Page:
Pauline Rhodes, Time Ongoing
Having been enthralled by Pauline Rhodes work Towards the Light as part of Contemporary Christchurch in 2016, I was excited to see Time Ongoing. A land artist with a practice spanning over four decades, she deserves far more recognition for her ongoing integrity to site, material and adherence to strong ecological values, long before we knew for sure that the world was doomed.
Alighting the stairs into the Mair Gallery, I was not disappointed.
The space opened out before me, awash with a series of installations like flotsam and jetsam - strewn somehow elegantly about the gallery. It’s at once a playroom, a studio or the briefly deserted tinkering shed of an old eccentric, just stepped out to get a cup of gumboot tea. A brainstorm, perhaps - each piece a seemingly scattered thought - the cohesion growing the longer you contemplate it.
There’s a patina of strange familiarity over everything. A lived-in quality. Ochre-stained plywood assemblages create mountain-shaped silhouettes. There are twisted mounds of fabric - cotton and silk - rust-dyed and salt-stained. A small herd of sawhorses, papered over in text, clustered next to a spindly worktable. Leaning jauntily against the walls, tall undulating MDF forms with eroded edges contrast with red and neon green rods extending like plumb lines up gallery walls. Collage-covered corrugated iron, multiple tangles of toraro and the scent of lanolin in the air - these material identifiers immediately situate the work in Aotearoa.
The sculptural elements have had lives beyond the gallery, evinced in the mesmerising slides showing Banks Peninsula from mountain ridges to seashore in the North Gallery. The materials come together to create ephemeral interventions in the landscape, surviving solely as images and memory. A roll of white fabric: breeze-bellied or tight twisted on the beach by barrel waves and sea-foam, yellow silk traversing tussock and rocks. Ripple-edged wooden lengths plot a course to an empty shore and the neon-painted rods, like stems of toetoe, intersect the sky.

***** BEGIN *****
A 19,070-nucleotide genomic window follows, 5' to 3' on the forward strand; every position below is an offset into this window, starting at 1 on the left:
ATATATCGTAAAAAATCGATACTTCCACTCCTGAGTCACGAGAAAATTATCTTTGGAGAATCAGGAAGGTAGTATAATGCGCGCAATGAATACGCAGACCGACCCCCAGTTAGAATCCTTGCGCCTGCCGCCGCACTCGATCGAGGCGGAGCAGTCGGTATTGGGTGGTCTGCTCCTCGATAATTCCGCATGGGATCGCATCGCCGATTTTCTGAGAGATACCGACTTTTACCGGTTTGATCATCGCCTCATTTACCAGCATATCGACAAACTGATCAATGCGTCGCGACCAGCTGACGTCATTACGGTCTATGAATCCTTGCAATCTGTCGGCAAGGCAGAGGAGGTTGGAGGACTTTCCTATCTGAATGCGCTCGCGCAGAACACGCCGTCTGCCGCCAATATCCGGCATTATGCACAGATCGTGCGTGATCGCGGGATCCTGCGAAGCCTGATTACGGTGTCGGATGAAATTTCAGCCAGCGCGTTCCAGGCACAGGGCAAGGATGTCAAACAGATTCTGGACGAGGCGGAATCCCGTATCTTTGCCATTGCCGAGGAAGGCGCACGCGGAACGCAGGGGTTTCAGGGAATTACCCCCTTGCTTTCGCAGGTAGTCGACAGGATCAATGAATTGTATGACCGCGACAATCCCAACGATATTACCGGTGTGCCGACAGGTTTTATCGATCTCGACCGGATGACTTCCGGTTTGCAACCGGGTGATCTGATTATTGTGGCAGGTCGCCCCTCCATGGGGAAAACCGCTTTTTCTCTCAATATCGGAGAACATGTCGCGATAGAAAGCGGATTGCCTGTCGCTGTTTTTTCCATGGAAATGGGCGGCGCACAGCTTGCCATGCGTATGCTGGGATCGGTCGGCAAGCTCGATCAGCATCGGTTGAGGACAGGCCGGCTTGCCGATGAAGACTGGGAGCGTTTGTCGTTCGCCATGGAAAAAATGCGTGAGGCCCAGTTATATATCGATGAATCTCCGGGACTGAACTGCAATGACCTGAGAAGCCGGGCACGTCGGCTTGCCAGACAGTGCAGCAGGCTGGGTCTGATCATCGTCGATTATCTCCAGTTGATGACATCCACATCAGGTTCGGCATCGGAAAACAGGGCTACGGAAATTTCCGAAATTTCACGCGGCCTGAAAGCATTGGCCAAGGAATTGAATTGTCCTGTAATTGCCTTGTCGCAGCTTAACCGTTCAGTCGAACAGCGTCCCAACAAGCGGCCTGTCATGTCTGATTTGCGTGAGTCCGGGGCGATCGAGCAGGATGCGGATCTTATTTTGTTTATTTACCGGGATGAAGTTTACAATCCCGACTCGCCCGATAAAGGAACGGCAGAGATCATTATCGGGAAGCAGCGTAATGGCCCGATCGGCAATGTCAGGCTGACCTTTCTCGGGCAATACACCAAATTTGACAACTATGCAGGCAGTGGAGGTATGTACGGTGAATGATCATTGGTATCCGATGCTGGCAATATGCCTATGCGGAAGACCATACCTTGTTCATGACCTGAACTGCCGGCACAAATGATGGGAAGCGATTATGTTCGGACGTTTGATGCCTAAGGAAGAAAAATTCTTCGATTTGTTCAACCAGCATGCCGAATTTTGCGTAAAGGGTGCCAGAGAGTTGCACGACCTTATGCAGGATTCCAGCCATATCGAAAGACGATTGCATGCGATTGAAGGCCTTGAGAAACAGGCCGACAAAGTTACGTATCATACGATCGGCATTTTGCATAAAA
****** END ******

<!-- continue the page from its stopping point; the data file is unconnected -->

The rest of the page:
Despite the grandeur of the images, they strike me as conversations with the land, as opposed to something enacted upon it. The intention of the artist isn’t in the tired tradition of ‘mastery over the wild’ . Throughout her practice, there is a sensitivity to ecological concerns. The materials in this exhibition are all natural, recycled or reused from previous exhibitions.
I found Time Ongoing both timeless and timely. It was beautiful, playful, engaging and contemplative. I felt privy to a conversation crafted delicately over years. Patience has never been a virtue of mine, so I thoroughly appreciated an exhibition that could get me thinking less about time slipping past and more about pausing to appreciate the things going by.
Pauline Rhodes, Time Ongoing
Toi Moroki CoCA Centre of Contemporary Art
66 Gloucester Street, Until 3 March